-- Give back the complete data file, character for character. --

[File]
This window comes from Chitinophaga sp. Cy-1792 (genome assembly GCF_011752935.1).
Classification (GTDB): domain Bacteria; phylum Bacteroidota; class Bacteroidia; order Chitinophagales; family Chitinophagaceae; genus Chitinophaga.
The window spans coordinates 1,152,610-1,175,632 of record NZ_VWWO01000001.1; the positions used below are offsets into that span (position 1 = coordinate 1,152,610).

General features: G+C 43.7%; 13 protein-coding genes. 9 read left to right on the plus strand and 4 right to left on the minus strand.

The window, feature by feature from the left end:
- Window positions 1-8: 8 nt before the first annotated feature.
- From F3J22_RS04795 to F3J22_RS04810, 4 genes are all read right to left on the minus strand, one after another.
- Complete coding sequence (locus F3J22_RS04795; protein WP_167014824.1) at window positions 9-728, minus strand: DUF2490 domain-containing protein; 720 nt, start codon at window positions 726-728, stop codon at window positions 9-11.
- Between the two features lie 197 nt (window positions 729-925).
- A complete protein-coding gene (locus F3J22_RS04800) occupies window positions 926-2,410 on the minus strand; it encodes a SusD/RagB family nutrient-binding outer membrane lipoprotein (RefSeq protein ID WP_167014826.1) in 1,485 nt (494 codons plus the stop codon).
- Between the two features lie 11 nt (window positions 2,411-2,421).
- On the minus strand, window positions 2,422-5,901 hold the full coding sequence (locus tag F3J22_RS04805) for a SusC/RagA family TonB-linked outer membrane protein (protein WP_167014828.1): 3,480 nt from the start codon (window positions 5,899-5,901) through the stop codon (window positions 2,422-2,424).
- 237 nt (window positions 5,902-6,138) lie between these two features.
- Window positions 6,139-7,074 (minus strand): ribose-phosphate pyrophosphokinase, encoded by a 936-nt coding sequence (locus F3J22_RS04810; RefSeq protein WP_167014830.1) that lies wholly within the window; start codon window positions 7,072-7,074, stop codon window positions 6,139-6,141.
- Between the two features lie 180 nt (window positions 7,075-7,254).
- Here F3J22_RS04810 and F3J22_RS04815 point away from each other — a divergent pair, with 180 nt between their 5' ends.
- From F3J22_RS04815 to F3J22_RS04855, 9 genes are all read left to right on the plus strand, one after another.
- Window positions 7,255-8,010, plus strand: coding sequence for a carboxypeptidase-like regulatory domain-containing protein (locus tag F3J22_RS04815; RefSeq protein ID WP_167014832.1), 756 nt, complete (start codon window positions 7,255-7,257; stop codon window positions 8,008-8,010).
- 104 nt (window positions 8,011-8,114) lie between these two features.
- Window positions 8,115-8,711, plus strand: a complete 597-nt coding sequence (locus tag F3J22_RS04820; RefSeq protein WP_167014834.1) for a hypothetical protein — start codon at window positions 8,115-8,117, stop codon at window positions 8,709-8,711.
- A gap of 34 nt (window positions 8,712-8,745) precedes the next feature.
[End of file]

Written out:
This window comes from Chitinophaga sp. Cy-1792 (genome assembly GCF_011752935.1).
Classification (GTDB): domain Bacteria; phylum Bacteroidota; class Bacteroidia; order Chitinophagales; family Chitinophagaceae; genus Chitinophaga.
The window spans coordinates 1,152,610-1,175,632 of record NZ_VWWO01000001.1; the positions used below are offsets into that span (position 1 = coordinate 1,152,610).

General features: G+C 43.7%; 13 protein-coding genes. 9 read left to right on the plus strand and 4 right to left on the minus strand.

The window, feature by feature from the left end:
- Window positions 1-8: 8 nt before the first annotated feature.
- From F3J22_RS04795 to F3J22_RS04810, 4 genes are all read right to left on the minus strand, one after another.
- Complete coding sequence (locus F3J22_RS04795; protein WP_167014824.1) at window positions 9-728, minus strand: DUF2490 domain-containing protein; 720 nt, start codon at window positions 726-728, stop codon at window positions 9-11.
- Between the two features lie 197 nt (window positions 729-925).
- A complete protein-coding gene (locus F3J22_RS04800) occupies window positions 926-2,410 on the minus strand; it encodes a SusD/RagB family nutrient-binding outer membrane lipoprotein (RefSeq protein ID WP_167014826.1) in 1,485 nt (494 codons plus the stop codon).
- Between the two features lie 11 nt (window positions 2,411-2,421).
- On the minus strand, window positions 2,422-5,901 hold the full coding sequence (locus tag F3J22_RS04805) for a SusC/RagA family TonB-linked outer membrane protein (protein WP_167014828.1): 3,480 nt from the start codon (window positions 5,899-5,901) through the stop codon (window positions 2,422-2,424).
- 237 nt (window positions 5,902-6,138) lie between these two features.
- Window positions 6,139-7,074 (minus strand): ribose-phosphate pyrophosphokinase, encoded by a 936-nt coding sequence (locus F3J22_RS04810; RefSeq protein WP_167014830.1) that lies wholly within the window; start codon window positions 7,072-7,074, stop codon window positions 6,139-6,141.
- Between the two features lie 180 nt (window positions 7,075-7,254).
- Here F3J22_RS04810 and F3J22_RS04815 point away from each other — a divergent pair, with 180 nt between their 5' ends.
- From F3J22_RS04815 to F3J22_RS04855, 9 genes are all read left to right on the plus strand, one after another.
- Window positions 7,255-8,010, plus strand: coding sequence for a carboxypeptidase-like regulatory domain-containing protein (locus tag F3J22_RS04815; RefSeq protein ID WP_167014832.1), 756 nt, complete (start codon window positions 7,255-7,257; stop codon window positions 8,008-8,010).
- 104 nt (window positions 8,011-8,114) lie between these two features.
- Window positions 8,115-8,711, plus strand: a complete 597-nt coding sequence (locus tag F3J22_RS04820; RefSeq protein WP_167014834.1) for a hypothetical protein — start codon at window positions 8,115-8,117, stop codon at window positions 8,709-8,711.
- A gap of 34 nt (window positions 8,712-8,745) precedes the next feature.